That site as you may be aware was the nerve centre of NCS, the first Internet service provider in west Africa.

At that initial stage, we were convinced that there had been a misunderstanding or misrepresentation of events around the property in question. We were convinced because of a discussion that had opened between the parties that culminated in an agreement towards resettlement.

It was led as was told on JOYFM, by then Council of State Chairman Professor Alex Kwapong. Among others, our understanding was that NCS could buy the property off the certified owners. We may state here that the processes were hastened by a letter via his lawyers, Kudjawu and Co, (who also happen to be the lawyers for UTC Estates) introducing Mr. Sam Jonah as agent of Madam Rosemary Finiba Arthur, who happens to be the wife of Mr. Sam Jonah.

In the arrangement brokered by Prof. Kwapong who, consented to intervene because of convictions that a captain of industry would not hurt industry, NCS, was to pay after a High Court ruling, an accumulated rent of1.5bn cedis representing a judgment fee of $175,000 at the exchange rate of 9,000 cedis to the dollar.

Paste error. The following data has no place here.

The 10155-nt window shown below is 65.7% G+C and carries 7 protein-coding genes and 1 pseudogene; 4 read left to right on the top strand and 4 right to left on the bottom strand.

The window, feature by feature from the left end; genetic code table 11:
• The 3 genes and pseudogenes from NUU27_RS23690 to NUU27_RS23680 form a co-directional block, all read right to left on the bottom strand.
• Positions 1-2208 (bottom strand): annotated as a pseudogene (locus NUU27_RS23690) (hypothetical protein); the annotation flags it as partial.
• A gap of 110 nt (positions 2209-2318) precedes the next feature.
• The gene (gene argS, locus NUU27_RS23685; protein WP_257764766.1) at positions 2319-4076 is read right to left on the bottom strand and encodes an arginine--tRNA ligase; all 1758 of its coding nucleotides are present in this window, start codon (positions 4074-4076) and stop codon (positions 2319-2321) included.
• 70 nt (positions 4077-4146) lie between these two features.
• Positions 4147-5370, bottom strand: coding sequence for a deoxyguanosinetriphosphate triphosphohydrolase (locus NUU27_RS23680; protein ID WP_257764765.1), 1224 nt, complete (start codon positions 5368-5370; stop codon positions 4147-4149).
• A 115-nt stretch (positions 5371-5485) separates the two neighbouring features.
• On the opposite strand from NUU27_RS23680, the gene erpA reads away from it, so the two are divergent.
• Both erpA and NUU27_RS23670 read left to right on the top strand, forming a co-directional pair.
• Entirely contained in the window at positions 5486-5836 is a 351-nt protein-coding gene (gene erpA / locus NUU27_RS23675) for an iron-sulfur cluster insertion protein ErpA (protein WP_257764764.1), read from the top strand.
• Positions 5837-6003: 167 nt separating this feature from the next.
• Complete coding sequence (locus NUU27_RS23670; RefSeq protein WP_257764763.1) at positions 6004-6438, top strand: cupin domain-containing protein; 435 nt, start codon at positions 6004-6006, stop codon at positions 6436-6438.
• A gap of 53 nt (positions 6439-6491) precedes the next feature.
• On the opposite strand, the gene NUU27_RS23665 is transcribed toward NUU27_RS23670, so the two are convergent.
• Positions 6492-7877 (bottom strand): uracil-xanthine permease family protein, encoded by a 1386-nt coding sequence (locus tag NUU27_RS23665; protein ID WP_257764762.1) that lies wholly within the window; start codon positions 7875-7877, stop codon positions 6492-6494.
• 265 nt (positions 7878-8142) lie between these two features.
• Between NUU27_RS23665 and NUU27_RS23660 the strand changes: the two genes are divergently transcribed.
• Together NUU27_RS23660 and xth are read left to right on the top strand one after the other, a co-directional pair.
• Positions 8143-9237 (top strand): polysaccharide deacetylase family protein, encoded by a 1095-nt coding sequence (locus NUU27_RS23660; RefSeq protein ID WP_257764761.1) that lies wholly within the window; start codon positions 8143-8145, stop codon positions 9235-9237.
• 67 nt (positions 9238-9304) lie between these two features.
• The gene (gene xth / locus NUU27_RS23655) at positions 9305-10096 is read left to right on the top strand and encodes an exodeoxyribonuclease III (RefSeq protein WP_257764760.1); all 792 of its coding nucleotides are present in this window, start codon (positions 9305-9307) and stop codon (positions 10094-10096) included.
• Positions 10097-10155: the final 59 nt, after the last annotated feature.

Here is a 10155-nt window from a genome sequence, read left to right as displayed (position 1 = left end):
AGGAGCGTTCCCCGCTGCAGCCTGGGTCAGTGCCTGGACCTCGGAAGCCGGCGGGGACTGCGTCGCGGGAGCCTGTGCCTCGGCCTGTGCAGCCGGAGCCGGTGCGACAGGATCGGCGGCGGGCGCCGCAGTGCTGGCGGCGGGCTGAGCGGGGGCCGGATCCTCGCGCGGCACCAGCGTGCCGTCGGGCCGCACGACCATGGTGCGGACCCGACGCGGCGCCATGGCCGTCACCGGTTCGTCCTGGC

The court case had been engendered by our confusion over who NCS really ought to be dealing with-UTC Estates that rented the property to us, or the other groups that had shown up one way or the other.

Be that as it may, the understanding was that after the accumulated rent accruing from the legal tussle had been honoured, NCS and owners of the property would agree on terms of purchase. NCS therefore facilitated the payment of amounts totaling 1.5bn.